It should have been a different "Green Shift"...
Canadians recognise the fact that we have to reduce our carbon footprint I think, but why did we have to go this way first before making an attempt at introducing other viable energy options that wuld compete against the carbon causes? Why doesn't one government do an assessment of Canada's energy needs for the future, in the form of a national energy plan, and introduce that as a "competitor" against the use of carbon-causing energy producers now? In other words, while heating oils are a cause for carbon emissions, why not introduce cheap electricity to encourage the consumer to choose that form of energy to keep warm rather than use petroleum products that are artificially supported by NYMEX investors?
Here's my reasoning and, some might even think it's nuts...
Let's take Churchill Falls...
If the idea is to make available cheaper energy and cleaner energy, is there none more cleaner than hydro or wind power? If the government were to give the province a loan guarentee to ensure the availability of more electricity to the North American grid, would it not then become a major player in keeping down electricity costs elsewhere in North America? Is the government going to tell us that an National Energy Plan that would include a Lower Churchill project would not be sold to the people of Quebec if the Quebec consumer was told, and it was proven, that their electricity costs could help break the OPEC dependency and that they could make the switch from oil generated heat to electricity? Would the Lower Churchill help in greenhouse gas emissions by taking some of that same electricity that is oil-generated in Holyrood offline and shutting down the world's sixth largest emitter of CO2? Would heavy investment in wind generation or tidal generation help to reduce the Canada carbon footprint? I say 'yes' and I think it's high time that this country takes stock of it's abilities when it comes to being "carbon free". We need a Green Shift alright but, we need it on a national perspective as well...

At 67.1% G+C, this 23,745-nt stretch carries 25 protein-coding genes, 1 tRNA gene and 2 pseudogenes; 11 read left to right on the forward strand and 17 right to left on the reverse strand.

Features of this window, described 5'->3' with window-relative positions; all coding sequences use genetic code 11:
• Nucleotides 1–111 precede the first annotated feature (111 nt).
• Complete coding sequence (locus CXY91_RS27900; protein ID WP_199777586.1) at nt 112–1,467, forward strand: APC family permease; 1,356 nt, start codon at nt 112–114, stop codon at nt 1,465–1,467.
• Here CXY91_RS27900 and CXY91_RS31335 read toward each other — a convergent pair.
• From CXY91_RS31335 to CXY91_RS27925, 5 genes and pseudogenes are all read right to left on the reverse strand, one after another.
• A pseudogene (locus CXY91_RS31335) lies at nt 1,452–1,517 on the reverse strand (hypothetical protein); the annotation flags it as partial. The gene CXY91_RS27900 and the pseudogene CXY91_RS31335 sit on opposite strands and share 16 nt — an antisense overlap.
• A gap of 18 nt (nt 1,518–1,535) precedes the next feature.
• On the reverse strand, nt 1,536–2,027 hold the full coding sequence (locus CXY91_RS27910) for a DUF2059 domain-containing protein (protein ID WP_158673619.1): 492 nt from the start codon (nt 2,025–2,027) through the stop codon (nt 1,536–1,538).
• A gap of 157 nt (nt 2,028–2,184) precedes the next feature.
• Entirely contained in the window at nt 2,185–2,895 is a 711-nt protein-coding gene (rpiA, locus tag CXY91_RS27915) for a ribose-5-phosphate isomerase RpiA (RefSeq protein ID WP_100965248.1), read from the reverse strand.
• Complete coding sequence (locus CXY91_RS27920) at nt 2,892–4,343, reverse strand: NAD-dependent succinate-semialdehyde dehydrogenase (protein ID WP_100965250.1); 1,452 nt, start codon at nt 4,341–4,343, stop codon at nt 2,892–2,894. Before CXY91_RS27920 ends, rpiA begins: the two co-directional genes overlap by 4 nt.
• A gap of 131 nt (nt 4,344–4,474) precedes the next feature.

What we need is a "natinal energy inventory" done. A 'Where can we get it', 'the benefit to the consumer and industry' and a 'for what costs' type of program...
Numbers this week
Speaking of pricing, data used to make predictions on pricing movements has been weak the last two weeks and there is simply not enough to make a prediction that will stick. My sources are starting to dry up a little I think. I'm working on some other methods that I hope will come to fruition so, stay tuned. Numbers that I do have show a modest drop in heating oils of 1.7 cents and no change for gasoline; that's with a bare seven days data out of fourteen needed.
To find out your carbon footprint, go to www.carbonfootprint.com
To use the Liberal Green Shift calculator, go to www.liberal.ca
Summary
People are going to have to make up their own minds about the Green Shift. I know that, for the information I have, there appears to be some financial benefit to our household against what it program is initially intended for. We have to do something to protect the environment but, it also appears that there is only one party with some sort of a plan, as problematic as what it may appear to some...
Hope all this helps!
regards,
George